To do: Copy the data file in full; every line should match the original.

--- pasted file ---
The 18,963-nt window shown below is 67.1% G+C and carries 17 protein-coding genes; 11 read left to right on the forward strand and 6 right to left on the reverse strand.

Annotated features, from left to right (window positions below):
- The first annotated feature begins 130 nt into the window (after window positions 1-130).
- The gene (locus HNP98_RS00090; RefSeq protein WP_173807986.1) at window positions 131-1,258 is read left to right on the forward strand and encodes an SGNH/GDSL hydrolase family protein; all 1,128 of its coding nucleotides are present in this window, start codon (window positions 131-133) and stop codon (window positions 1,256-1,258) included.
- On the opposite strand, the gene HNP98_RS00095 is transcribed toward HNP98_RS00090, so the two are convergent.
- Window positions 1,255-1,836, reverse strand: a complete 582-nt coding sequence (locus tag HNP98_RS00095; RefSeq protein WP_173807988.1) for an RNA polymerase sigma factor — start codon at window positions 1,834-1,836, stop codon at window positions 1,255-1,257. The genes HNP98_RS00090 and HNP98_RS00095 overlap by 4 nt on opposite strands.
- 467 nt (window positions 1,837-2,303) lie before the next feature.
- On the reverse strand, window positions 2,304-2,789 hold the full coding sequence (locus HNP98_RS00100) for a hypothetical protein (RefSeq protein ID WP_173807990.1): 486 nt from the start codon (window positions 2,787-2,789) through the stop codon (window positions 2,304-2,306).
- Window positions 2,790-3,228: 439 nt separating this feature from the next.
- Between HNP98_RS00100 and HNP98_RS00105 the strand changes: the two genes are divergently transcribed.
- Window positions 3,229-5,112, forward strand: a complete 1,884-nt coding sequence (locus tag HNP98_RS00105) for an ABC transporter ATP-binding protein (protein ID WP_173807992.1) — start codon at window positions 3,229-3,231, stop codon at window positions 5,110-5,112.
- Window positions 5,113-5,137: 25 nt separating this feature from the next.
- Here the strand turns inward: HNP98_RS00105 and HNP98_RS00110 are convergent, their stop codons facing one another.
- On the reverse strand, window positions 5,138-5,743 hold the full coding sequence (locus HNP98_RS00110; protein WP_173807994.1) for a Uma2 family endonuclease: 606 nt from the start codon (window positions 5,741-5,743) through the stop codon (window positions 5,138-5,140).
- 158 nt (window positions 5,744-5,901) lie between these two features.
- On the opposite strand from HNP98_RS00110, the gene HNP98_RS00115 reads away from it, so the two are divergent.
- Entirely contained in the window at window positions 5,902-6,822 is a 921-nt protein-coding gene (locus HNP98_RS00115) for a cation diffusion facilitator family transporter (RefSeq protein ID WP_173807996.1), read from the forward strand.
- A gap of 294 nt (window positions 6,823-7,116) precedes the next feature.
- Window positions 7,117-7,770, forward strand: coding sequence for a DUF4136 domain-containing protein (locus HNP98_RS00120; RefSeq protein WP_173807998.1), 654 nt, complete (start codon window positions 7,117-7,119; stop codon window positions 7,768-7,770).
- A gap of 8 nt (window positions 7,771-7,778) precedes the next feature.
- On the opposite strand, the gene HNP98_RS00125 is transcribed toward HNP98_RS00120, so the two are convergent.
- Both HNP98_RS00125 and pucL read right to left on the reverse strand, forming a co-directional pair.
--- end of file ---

The 18,963-nt window shown below is 67.1% G+C and carries 17 protein-coding genes; 11 read left to right on the forward strand and 6 right to left on the reverse strand.

Annotated features, from left to right (window positions below):
- The first annotated feature begins 130 nt into the window (after window positions 1-130).
- The gene (locus HNP98_RS00090; RefSeq protein WP_173807986.1) at window positions 131-1,258 is read left to right on the forward strand and encodes an SGNH/GDSL hydrolase family protein; all 1,128 of its coding nucleotides are present in this window, start codon (window positions 131-133) and stop codon (window positions 1,256-1,258) included.
- On the opposite strand, the gene HNP98_RS00095 is transcribed toward HNP98_RS00090, so the two are convergent.
- Window positions 1,255-1,836, reverse strand: a complete 582-nt coding sequence (locus tag HNP98_RS00095; RefSeq protein WP_173807988.1) for an RNA polymerase sigma factor — start codon at window positions 1,834-1,836, stop codon at window positions 1,255-1,257. The genes HNP98_RS00090 and HNP98_RS00095 overlap by 4 nt on opposite strands.
- 467 nt (window positions 1,837-2,303) lie before the next feature.
- On the reverse strand, window positions 2,304-2,789 hold the full coding sequence (locus HNP98_RS00100) for a hypothetical protein (RefSeq protein ID WP_173807990.1): 486 nt from the start codon (window positions 2,787-2,789) through the stop codon (window positions 2,304-2,306).
- Window positions 2,790-3,228: 439 nt separating this feature from the next.
- Between HNP98_RS00100 and HNP98_RS00105 the strand changes: the two genes are divergently transcribed.
- Window positions 3,229-5,112, forward strand: a complete 1,884-nt coding sequence (locus tag HNP98_RS00105) for an ABC transporter ATP-binding protein (protein ID WP_173807992.1) — start codon at window positions 3,229-3,231, stop codon at window positions 5,110-5,112.
- Window positions 5,113-5,137: 25 nt separating this feature from the next.
- Here the strand turns inward: HNP98_RS00105 and HNP98_RS00110 are convergent, their stop codons facing one another.
- On the reverse strand, window positions 5,138-5,743 hold the full coding sequence (locus HNP98_RS00110; protein WP_173807994.1) for a Uma2 family endonuclease: 606 nt from the start codon (window positions 5,741-5,743) through the stop codon (window positions 5,138-5,140).
- 158 nt (window positions 5,744-5,901) lie between these two features.
- On the opposite strand from HNP98_RS00110, the gene HNP98_RS00115 reads away from it, so the two are divergent.
- Entirely contained in the window at window positions 5,902-6,822 is a 921-nt protein-coding gene (locus HNP98_RS00115) for a cation diffusion facilitator family transporter (RefSeq protein ID WP_173807996.1), read from the forward strand.
- A gap of 294 nt (window positions 6,823-7,116) precedes the next feature.
- Window positions 7,117-7,770, forward strand: coding sequence for a DUF4136 domain-containing protein (locus HNP98_RS00120; RefSeq protein WP_173807998.1), 654 nt, complete (start codon window positions 7,117-7,119; stop codon window positions 7,768-7,770).
- A gap of 8 nt (window positions 7,771-7,778) precedes the next feature.
- On the opposite strand, the gene HNP98_RS00125 is transcribed toward HNP98_RS00120, so the two are convergent.
- Both HNP98_RS00125 and pucL read right to left on the reverse strand, forming a co-directional pair.